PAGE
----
An investigation of distress and discontent in various types of nursing

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Abstract

It has been claimed that nurses in intensive therapy units are prone to high levels of distress and discontent A questionnaire was designed to assess nurses' reactions to intensive therapy work and thus provide an objective check on these claims. Nurses from eight intensive therapy units in England took part in the survey together with comparison groups from two renal units, a medical ward and a surgical ward. High levels of job satisfaction were registered in all the intensive treatment units with very few nurses indicating distress or a wish to leave their job. Some features of the work did attract criticism though, in particular the large fluctuations in work load, the level and adequacy of support, and the sparse amount of feedback given to nurses by senior staff.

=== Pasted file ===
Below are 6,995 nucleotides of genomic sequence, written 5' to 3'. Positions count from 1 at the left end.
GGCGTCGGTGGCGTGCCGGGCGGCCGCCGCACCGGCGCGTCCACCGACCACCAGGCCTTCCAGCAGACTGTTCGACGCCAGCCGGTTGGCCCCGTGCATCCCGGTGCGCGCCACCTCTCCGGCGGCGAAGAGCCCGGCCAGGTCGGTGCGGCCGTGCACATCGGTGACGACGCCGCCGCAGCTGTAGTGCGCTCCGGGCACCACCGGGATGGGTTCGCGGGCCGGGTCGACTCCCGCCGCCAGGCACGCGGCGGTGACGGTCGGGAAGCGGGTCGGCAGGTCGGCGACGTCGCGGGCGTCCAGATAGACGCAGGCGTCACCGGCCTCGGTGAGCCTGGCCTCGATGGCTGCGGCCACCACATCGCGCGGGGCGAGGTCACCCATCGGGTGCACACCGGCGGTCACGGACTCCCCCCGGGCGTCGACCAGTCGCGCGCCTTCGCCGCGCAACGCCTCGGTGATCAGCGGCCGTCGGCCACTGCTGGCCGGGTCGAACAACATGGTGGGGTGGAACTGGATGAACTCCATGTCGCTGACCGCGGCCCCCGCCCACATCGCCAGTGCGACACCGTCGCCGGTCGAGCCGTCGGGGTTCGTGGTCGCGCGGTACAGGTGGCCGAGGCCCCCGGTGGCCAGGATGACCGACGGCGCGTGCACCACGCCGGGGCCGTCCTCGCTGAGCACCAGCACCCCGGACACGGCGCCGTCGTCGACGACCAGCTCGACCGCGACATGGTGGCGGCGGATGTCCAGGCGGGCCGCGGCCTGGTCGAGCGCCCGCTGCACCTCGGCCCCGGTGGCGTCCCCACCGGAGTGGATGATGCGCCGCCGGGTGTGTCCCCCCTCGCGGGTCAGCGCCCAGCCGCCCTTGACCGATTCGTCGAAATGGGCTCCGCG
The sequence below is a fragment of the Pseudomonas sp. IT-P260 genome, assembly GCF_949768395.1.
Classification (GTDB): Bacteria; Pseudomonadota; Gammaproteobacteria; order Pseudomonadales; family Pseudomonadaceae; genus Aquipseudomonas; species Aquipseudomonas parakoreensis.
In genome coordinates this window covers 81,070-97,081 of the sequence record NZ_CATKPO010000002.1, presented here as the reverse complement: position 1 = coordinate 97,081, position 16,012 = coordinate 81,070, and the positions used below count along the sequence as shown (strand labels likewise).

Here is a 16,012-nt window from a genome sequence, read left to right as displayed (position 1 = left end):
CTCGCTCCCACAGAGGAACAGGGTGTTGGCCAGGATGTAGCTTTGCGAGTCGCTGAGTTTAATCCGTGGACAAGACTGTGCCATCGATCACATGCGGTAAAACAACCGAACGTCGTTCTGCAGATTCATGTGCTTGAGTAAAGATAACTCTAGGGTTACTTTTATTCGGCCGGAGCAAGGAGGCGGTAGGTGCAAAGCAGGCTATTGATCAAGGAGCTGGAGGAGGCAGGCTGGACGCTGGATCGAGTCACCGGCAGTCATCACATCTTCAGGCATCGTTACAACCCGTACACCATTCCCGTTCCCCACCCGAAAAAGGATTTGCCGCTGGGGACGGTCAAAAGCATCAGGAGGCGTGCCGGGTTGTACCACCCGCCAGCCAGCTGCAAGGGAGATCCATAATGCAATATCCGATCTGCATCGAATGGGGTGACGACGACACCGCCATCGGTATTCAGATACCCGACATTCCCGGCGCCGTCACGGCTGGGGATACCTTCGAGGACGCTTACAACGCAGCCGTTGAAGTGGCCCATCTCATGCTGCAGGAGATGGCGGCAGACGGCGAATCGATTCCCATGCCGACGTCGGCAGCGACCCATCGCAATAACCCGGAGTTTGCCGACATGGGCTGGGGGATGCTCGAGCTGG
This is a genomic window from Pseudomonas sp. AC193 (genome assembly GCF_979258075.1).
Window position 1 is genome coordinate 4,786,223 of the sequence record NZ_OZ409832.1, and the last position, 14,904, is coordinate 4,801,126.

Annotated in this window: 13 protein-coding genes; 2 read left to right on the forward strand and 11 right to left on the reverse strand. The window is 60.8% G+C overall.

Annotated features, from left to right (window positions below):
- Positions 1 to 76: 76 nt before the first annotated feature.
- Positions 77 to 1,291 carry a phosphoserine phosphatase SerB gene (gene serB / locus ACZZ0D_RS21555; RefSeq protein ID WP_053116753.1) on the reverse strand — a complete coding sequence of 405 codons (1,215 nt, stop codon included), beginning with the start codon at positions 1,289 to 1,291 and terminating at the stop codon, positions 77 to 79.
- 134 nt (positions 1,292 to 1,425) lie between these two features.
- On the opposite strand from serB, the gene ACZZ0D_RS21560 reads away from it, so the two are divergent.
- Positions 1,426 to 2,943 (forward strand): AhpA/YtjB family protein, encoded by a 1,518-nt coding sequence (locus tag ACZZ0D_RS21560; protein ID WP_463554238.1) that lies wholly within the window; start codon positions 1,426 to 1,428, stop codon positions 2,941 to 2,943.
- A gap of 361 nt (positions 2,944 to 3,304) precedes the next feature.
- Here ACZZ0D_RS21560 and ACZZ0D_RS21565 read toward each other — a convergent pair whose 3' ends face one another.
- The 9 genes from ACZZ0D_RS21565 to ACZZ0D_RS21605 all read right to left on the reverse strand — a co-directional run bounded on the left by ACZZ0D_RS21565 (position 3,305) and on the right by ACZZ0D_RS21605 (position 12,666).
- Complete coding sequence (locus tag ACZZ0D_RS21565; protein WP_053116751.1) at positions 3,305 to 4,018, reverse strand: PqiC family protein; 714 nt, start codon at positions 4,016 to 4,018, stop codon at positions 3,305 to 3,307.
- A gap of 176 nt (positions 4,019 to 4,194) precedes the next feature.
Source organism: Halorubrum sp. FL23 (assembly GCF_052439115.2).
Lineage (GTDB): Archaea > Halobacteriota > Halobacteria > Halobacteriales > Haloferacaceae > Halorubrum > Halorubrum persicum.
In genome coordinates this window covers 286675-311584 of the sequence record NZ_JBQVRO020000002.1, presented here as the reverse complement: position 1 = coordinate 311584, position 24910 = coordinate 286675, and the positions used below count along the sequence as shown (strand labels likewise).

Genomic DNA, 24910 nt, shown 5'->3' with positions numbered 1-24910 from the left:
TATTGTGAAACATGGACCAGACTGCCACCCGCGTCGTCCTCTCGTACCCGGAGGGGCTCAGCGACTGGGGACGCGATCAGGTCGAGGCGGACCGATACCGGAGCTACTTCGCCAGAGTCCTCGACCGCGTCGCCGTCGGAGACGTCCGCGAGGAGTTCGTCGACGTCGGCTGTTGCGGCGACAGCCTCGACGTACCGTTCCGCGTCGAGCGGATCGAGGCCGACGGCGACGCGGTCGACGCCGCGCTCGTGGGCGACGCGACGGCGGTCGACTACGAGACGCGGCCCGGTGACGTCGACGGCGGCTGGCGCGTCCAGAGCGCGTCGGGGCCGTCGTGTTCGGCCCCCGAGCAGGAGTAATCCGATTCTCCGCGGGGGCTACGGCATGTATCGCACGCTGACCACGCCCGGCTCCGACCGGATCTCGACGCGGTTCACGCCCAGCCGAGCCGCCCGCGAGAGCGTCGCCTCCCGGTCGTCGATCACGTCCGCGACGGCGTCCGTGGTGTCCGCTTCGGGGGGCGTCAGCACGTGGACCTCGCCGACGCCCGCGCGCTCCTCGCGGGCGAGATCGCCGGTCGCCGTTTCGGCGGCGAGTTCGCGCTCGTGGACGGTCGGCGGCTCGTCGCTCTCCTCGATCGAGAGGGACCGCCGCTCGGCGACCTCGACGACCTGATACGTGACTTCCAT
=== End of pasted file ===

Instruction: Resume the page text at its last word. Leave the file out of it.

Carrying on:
Much the same pattern was recorded with the medical and surgical nurses, and from one of the renal units. The second renal unit was known to be in a state of crisis at the time and it was predicted that a high level of discontent would be registered there. This proved to be the case and was taken as confirmation of the validity of the questionnaire, and also as giving insight into the psycho-social conditions which may foster distress in nurses.

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